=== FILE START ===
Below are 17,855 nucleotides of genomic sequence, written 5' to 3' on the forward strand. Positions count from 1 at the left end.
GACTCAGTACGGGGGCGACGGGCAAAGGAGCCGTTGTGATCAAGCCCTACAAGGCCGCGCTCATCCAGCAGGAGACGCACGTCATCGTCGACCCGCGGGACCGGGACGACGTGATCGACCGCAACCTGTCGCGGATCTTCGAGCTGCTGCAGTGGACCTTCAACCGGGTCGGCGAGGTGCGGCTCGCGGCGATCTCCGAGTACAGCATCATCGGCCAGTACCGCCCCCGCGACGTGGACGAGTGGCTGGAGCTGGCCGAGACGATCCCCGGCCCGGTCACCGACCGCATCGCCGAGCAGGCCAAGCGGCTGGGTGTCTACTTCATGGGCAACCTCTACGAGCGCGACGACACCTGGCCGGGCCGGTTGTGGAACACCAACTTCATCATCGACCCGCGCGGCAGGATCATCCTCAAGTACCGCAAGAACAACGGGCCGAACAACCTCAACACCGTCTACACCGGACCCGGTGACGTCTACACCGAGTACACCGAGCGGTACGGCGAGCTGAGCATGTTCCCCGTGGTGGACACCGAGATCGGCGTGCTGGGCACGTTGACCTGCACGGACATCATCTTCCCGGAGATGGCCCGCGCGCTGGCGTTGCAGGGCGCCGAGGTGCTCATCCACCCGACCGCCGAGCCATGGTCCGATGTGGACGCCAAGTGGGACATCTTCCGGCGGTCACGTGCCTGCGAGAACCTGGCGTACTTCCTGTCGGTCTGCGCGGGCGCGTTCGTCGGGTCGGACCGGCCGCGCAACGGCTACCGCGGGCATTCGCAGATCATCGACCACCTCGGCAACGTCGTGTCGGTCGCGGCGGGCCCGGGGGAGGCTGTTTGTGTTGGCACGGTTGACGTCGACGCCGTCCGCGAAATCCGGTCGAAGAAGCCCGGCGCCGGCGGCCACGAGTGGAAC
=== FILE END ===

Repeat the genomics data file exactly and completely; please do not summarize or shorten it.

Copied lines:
Below are 17,855 nucleotides of genomic sequence, written 5' to 3' on the forward strand. Positions count from 1 at the left end.
GACTCAGTACGGGGGCGACGGGCAAAGGAGCCGTTGTGATCAAGCCCTACAAGGCCGCGCTCATCCAGCAGGAGACGCACGTCATCGTCGACCCGCGGGACCGGGACGACGTGATCGACCGCAACCTGTCGCGGATCTTCGAGCTGCTGCAGTGGACCTTCAACCGGGTCGGCGAGGTGCGGCTCGCGGCGATCTCCGAGTACAGCATCATCGGCCAGTACCGCCCCCGCGACGTGGACGAGTGGCTGGAGCTGGCCGAGACGATCCCCGGCCCGGTCACCGACCGCATCGCCGAGCAGGCCAAGCGGCTGGGTGTCTACTTCATGGGCAACCTCTACGAGCGCGACGACACCTGGCCGGGCCGGTTGTGGAACACCAACTTCATCATCGACCCGCGCGGCAGGATCATCCTCAAGTACCGCAAGAACAACGGGCCGAACAACCTCAACACCGTCTACACCGGACCCGGTGACGTCTACACCGAGTACACCGAGCGGTACGGCGAGCTGAGCATGTTCCCCGTGGTGGACACCGAGATCGGCGTGCTGGGCACGTTGACCTGCACGGACATCATCTTCCCGGAGATGGCCCGCGCGCTGGCGTTGCAGGGCGCCGAGGTGCTCATCCACCCGACCGCCGAGCCATGGTCCGATGTGGACGCCAAGTGGGACATCTTCCGGCGGTCACGTGCCTGCGAGAACCTGGCGTACTTCCTGTCGGTCTGCGCGGGCGCGTTCGTCGGGTCGGACCGGCCGCGCAACGGCTACCGCGGGCATTCGCAGATCATCGACCACCTCGGCAACGTCGTGTCGGTCGCGGCGGGCCCGGGGGAGGCTGTTTGTGTTGGCACGGTTGACGTCGACGCCGTCCGCGAAATCCGGTCGAAGAAGCCCGGCGCCGGCGGCCACGAGTGGAAC